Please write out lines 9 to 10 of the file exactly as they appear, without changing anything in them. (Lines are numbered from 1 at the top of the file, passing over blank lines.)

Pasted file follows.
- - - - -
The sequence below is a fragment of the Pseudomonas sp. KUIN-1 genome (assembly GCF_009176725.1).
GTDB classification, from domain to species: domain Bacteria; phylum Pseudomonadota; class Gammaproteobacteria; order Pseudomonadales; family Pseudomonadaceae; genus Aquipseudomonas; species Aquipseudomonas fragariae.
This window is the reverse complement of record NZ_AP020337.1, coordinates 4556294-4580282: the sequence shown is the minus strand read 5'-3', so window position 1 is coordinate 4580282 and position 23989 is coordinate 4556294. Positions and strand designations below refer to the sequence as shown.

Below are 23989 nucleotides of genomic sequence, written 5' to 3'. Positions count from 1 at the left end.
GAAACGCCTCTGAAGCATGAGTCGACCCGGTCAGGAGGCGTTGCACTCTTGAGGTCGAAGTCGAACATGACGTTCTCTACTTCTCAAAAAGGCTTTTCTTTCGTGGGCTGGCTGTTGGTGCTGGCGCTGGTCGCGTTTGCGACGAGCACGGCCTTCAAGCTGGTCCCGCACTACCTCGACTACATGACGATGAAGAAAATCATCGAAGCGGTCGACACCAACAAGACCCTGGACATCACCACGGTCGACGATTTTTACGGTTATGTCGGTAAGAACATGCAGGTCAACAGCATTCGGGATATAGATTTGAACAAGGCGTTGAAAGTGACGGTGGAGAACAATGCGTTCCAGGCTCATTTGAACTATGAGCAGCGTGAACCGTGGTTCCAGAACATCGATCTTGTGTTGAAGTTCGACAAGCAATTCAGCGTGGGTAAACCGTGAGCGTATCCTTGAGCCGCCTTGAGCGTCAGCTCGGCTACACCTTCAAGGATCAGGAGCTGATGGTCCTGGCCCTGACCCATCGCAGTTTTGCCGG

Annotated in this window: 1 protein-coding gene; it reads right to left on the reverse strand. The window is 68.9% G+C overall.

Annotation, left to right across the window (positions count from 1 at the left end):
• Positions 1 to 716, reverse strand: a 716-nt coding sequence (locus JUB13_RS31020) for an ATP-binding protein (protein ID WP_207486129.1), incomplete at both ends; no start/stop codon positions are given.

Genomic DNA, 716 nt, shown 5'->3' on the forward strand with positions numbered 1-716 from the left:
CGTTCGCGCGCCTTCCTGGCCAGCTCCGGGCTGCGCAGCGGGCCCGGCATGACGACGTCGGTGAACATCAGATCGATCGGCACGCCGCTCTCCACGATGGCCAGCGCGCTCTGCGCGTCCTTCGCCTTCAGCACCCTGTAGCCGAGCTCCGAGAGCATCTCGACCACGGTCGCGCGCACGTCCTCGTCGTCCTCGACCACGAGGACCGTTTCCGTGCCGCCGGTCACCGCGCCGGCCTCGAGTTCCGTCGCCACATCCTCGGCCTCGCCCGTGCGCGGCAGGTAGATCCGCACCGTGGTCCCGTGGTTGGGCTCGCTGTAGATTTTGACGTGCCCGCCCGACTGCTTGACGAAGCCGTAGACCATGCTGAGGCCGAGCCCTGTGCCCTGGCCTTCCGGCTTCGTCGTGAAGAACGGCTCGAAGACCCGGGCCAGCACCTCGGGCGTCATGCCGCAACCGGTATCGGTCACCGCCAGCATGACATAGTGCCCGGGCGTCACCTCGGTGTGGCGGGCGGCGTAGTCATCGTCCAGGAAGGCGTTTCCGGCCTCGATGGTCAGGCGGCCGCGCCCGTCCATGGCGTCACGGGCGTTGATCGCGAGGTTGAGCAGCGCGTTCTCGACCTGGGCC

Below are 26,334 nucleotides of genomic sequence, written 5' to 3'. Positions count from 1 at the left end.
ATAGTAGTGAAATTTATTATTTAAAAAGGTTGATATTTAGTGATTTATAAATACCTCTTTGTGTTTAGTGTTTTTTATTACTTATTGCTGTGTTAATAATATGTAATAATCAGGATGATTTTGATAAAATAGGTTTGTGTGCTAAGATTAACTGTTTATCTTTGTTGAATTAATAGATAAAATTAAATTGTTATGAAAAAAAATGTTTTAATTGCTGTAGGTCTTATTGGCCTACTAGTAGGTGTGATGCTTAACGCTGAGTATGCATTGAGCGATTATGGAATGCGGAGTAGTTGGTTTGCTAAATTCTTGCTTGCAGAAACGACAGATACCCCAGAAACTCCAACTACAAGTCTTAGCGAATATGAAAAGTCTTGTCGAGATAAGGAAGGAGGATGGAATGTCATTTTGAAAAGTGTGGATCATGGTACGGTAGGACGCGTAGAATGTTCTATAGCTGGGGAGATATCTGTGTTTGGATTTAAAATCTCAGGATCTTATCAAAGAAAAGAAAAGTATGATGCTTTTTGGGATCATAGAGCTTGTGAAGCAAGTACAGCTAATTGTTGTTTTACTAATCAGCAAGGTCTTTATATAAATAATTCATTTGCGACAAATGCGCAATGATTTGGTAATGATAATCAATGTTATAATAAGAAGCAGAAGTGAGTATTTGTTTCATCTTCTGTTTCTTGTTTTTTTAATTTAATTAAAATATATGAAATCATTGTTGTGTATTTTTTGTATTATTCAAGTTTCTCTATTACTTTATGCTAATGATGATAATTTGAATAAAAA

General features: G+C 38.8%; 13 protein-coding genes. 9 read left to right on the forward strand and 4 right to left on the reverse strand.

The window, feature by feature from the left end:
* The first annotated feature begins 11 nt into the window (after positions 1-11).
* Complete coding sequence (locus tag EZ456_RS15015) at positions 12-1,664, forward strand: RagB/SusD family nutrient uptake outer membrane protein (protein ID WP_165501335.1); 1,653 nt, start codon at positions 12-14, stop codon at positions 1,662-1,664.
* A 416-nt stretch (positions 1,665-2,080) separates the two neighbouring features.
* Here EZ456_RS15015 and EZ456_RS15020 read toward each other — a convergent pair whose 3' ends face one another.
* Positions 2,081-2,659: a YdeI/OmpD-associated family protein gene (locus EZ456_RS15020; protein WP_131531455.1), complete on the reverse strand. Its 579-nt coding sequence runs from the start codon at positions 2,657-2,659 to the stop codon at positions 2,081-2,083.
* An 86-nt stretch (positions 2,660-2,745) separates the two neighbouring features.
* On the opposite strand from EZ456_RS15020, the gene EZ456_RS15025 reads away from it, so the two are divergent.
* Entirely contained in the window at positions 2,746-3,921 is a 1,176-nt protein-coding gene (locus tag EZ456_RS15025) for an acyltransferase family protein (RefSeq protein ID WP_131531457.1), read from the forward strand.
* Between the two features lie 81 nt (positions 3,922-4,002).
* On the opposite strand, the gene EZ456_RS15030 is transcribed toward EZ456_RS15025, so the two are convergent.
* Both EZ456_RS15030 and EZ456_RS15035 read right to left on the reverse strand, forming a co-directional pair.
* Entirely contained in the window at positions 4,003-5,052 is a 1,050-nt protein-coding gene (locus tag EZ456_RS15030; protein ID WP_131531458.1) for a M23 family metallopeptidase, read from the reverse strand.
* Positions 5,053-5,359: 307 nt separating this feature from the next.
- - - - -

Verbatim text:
Genomic DNA, 716 nt, shown 5'->3' on the forward strand with positions numbered 1-716 from the left:
CGTTCGCGCGCCTTCCTGGCCAGCTCCGGGCTGCGCAGCGGGCCCGGCATGACGACGTCGGTGAACATCAGATCGATCGGCACGCCGCTCTCCACGATGGCCAGCGCGCTCTGCGCGTCCTTCGCCTTCAGCACCCTGTAGCCGAGCTCCGAGAGCATCTCGACCACGGTCGCGCGCACGTCCTCGTCGTCCTCGACCACGAGGACCGTTTCCGTGCCGCCGGTCACCGCGCCGGCCTCGAGTTCCGTCGCCACATCCTCGGCCTCGCCCGTGCGCGGCAGGTAGATCCGCACCGTGGTCCCGTGGTTGGGCTCGCTGTAGATTTTGACGTGCCCGCCCGACTGCTTGACGAAGCCGTAGACCATGCTGAGGCCGAGCCCTGTGCCCTGGCCTTCCGGCTTCGTCGTGAAGAACGGCTCGAAGACCCGGGCCAGCACCTCGGGCGTCATGCCGCAACCGGTATCGGTCACCGCCAGCATGACATAGTGCCCGGGCGTCACCTCGGTGTGGCGGGCGGCGTAGTCATCGTCCAGGAAGGCGTTTCCGGCCTCGATGGTCAGGCGGCCGCGCCCGTCCATGGCGTCACGGGCGTTGATCGCGAGGTTGAGCAGCGCGTTCTCGACCTGGGCC